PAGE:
Popularity of Itis shopping mall is waning
Itis - formerly known as Itäkeskus - has been advertising itself as the largest shopping centre in the Nordic countries, but its visitor numbers have collapsed over the past few years
Helsinki’s Itäkeskus shopping centre in the neighbourhood of Vartiokylä in the eastern part of Helsinki appears to be in some disarray.
The mall is undergoing a substantial renovation, during which the passageways within the building have become more difficult.
In recent years, the manager of the shopping centre has been changed repeatedly. Moreover, the name of the mall has been changed from Itäkeskus to Itis.
Many stores are advertising closing-down sales in their display windows, while several shops have already disappeared.
And so have the customers.
Itis has been advertising itself as the largest shopping centre in the Nordic region. However, in the past few years its visitor throughput numbers have declined by the millions.
In 2011, the number of visitors to Itis was 18.7 million, which is more than three million fewer than the 22 million shoppers in 2007.
According to statistics received by Helsingin Sanomat, the decline has continued in the current year: the number of visitors in June was about 80,000 lower than the corresponding figure in June 2011.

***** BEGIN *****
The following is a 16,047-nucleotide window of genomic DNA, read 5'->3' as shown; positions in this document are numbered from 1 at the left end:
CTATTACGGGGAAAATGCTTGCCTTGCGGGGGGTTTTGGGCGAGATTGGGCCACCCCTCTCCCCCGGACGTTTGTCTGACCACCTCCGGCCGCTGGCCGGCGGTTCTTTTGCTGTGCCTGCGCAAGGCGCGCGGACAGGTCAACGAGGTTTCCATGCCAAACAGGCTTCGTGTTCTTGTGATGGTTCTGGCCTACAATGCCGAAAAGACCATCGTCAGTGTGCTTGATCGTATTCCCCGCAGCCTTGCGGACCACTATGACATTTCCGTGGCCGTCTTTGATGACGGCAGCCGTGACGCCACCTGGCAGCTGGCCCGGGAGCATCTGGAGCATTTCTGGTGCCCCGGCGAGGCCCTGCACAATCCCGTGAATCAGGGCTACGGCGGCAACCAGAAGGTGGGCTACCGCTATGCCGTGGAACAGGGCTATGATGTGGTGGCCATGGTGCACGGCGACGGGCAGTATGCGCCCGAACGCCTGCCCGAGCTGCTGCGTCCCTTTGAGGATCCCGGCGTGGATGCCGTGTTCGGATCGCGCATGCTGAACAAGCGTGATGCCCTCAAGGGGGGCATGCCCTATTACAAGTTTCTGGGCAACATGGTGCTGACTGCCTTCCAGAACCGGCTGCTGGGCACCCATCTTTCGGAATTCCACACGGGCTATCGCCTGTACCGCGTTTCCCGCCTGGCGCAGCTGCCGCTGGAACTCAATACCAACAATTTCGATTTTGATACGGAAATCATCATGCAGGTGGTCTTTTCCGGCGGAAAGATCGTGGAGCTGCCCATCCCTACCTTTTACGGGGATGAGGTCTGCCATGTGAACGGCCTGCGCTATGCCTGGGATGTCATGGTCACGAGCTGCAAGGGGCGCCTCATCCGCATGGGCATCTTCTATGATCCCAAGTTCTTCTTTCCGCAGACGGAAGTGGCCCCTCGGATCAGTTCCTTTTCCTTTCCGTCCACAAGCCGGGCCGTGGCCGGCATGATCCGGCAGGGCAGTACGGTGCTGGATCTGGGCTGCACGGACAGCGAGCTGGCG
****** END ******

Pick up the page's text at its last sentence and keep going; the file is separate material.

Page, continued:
In terms of pure visitor numbers, Itis is nowhere near the largest shopping centre even in Finland, let alone in the Nordic countries.
This fact is known even to Kirsi Feirikki, the new Shopping Centre Manager of Itis, who took up her position in May.
”We have lost customers to other shopping centres, particularly families with children who go shopping by car”, she says.
According to Manager Feirikki, particularly the Jumbo shopping mall in Vantaa has lured customers away from Itis.
The mall is trying to win back lost consumers by intense modernisation efforts: the mall will become about 11,000 square metres larger by 2014.
The new shopping centre will focus for example on fashion. In addition to families with children, it will target young adults.
Along with the modernisation programme, many old entrepreneurs’ leasehold contracts have been terminated and they will have to move out of the shopping mall.
For example Seppo Palomäki, who has been running a jewellery shop at Itis since 1999, was given notice of termination of his lease.
”We did not fit the profile of the new shopping centre”, he says heavily.
The lease contract of Markku Jurvala’s optician's shop was also terminated. He regrets the way the termination was made.
”They gave notice of the eviction over the phone. Of course the mall has to be modernised, but this was not a professional way to give notice”, Jurvala notes.
Jurvala believes furthermore that the modernisation scheme Itis is pushing through is headed in quite the wrong direction.
”It feels silly if large chains and design products are brought here from abroad, as there is no purchasing power out here in the east”, Jurvala says.